Trip Start May 30, 2008
16Trip End Jun 22, 2008
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For starters, here's a nerdy editorial note for context: we in the States typically view history behind a glass case of some sort. Seeing anything of significance often requires multiple security checks and usually takes place from a distance, and resulting in an immediate hushed voice and need for whispering. Not so here. As we drove through Samarkand past the airport, we passed a 400-year old statue, a 600-year-old mausoleum, and two 500-year-old medrassas -- all simply strewn about town. After we arrived at our B&B, we bought a couple of beers and waters to share and strolled under the bright starry sky (oh how so romantic...) around the grounds of the Guri Amir Mausoleum, where Timur (Tamerlane), and his two sons and grandsons (including the famous Ugulbek) were buried. At first, we were hesitant to proceed, but we were quickly reassured when we noticed a car pull up with two young Russians blaring music, appearing to have just left prom. Zoe strolled around to find the best light for photographs as bats occasionally swooped down from the arches above her head and we took turns sitting in the gardens and examining the building from all possible angles. We were amazed that we could simply walk up to the building with no hassle and honestly each step felt like it might lead to an Indian Jones type misstep and then adventure. Our bible of the trip, (the Lonely Planet) informed us that Timur's tomb held an inscription upon with the sentiment of "whoever opens this will be defeated by an enemy more fearsome than I." Well, the fist and last to open the tomb was Soviet anthropologist Mikhail Gerasimov in 1941.... The next day Hitler invaded the Soviet Union. A little Raiders of the Lost Arkish...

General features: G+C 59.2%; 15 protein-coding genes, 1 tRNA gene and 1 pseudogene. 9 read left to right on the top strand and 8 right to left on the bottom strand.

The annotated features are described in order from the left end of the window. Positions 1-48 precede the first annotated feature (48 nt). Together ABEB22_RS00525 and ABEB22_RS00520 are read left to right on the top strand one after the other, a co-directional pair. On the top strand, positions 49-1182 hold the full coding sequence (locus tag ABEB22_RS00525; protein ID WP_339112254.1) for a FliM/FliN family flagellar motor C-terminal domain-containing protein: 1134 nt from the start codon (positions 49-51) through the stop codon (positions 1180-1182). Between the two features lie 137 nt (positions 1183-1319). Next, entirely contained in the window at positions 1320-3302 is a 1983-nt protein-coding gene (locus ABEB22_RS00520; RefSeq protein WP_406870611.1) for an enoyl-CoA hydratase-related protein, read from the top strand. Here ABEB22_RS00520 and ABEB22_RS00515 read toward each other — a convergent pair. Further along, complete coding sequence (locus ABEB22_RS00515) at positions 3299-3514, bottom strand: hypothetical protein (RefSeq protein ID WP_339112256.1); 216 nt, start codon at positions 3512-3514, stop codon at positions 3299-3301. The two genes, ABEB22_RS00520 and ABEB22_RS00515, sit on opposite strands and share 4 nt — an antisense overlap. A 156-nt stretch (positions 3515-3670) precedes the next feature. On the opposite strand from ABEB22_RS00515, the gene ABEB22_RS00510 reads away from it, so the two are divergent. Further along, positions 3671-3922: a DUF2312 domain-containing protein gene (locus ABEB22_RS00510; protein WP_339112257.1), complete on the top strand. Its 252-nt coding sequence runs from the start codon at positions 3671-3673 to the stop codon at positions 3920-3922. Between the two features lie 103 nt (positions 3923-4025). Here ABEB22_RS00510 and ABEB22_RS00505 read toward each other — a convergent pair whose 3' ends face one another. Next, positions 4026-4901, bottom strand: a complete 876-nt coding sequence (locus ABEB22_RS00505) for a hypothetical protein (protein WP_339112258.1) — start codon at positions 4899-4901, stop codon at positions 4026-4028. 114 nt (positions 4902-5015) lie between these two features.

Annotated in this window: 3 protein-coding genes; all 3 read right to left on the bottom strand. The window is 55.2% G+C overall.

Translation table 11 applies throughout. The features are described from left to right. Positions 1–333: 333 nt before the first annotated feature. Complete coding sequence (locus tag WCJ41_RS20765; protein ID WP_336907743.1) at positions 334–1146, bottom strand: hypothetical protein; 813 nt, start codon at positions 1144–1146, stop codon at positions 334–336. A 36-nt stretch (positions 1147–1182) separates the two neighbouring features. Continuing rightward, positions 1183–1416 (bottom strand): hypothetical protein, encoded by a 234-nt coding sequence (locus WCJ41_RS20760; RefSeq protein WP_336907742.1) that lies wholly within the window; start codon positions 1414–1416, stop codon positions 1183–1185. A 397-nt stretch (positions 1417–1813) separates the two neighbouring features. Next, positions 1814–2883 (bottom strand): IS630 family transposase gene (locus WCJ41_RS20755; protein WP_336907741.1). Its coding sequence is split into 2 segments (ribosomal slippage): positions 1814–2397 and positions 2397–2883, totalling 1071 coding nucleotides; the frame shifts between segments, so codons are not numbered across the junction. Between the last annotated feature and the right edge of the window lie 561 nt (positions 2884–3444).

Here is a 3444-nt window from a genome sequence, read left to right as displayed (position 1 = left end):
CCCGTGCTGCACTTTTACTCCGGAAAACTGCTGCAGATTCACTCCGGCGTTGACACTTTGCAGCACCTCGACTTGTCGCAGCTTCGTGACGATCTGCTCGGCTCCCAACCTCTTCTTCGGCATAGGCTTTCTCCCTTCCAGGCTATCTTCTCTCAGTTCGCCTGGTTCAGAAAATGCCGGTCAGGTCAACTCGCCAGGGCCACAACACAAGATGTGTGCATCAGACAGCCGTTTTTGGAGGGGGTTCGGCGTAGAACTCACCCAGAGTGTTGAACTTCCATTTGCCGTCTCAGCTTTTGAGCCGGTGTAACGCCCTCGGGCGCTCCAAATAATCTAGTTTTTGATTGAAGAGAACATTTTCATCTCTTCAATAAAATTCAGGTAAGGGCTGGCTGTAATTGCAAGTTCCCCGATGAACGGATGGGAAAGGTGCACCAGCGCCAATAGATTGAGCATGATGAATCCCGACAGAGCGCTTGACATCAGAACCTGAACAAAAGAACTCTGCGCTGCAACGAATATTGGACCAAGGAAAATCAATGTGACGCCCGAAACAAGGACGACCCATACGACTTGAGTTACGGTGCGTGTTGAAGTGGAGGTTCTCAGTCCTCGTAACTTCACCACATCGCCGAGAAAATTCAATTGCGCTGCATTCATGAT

On Wednesday, the four of us visited the Registan, a square featuring a trio of madrassas, the newest of which is over five centuries old. Here's the kicker: consumer goods were being sold in nearly every room in every madrassa. At first, this didn't sit well with me; it even seemed a bit sacreligious. Then, as I walked further, I started to understand. Pictures of the Registan from the 16th through the early 20th century showed that the entire square was teeming with vendors and traders. Simply, the Uzbeks have never viewed this place as a dead, static relic of the past.
Even the Afrosiab museum, which we visited later that day, was not fully a museum in the way that I conceive of museums. Of course, there was an admission fee and a set of exhibits depicting civilization in Samarkand since the 12th Century B.C.E Our awestruck sense of the intricacies of the 5th Century B.C.E coins inspired a walk behind back in the semi-excavated ruins. As we pondered whether the hills and valleys were man made, erosion-caused, or old stream beds, a man in his 20s approached us, showed us some coins over 1500 years old, and then handed us a "worthless" five-hundred-year-old pottery shard as a "gift." Through a series of hand motions and broken Russian, it became apparent that he was a "black market archeologist" pulling out pottery shards and old coins to sell who knows where. The museum obviously did not have enough funding to continue with excavation and preservation. He wouldn't take back the gift of the pottery shard; thus we returned it to the ground and kept exploring.
This juxtaposition of feelings between desires for preservation versus living interaction continued into our time in Bukhara. Was paying $2 to put on "traditional" Uzbek dress while at the Ark's Cornoation Room and taking funny pictures disrespectful of this royal structure occupied from the 5th century to 1920? Was walking around the still to be excavated layers of city in the back of the Ark breaking the rules of archeology and historical preservation, or was it following upon the tradition of 1000s of years of travelers in this area who have both interacted with the past and built for the future? Our amazing evening at the 15th century Bukhara Baths, the predecessor to the Turkish Bath model, was that much more incredible in light of the fact that we've now been bathed (umm, I mean pulverized) in the same steam room as nomadic traders were over 400 years ago. That is when the history and the interconnectedness really hits us. And so, the question that we continue to wrestle with is what is truly "authentic" experience? Does preservation of the past actually remove us from a connection to the present?
It looks as though we are being ushered out of the internet café. So no time to edit and be as pithy and funny as I want... This post is a mix of Kate and Scott...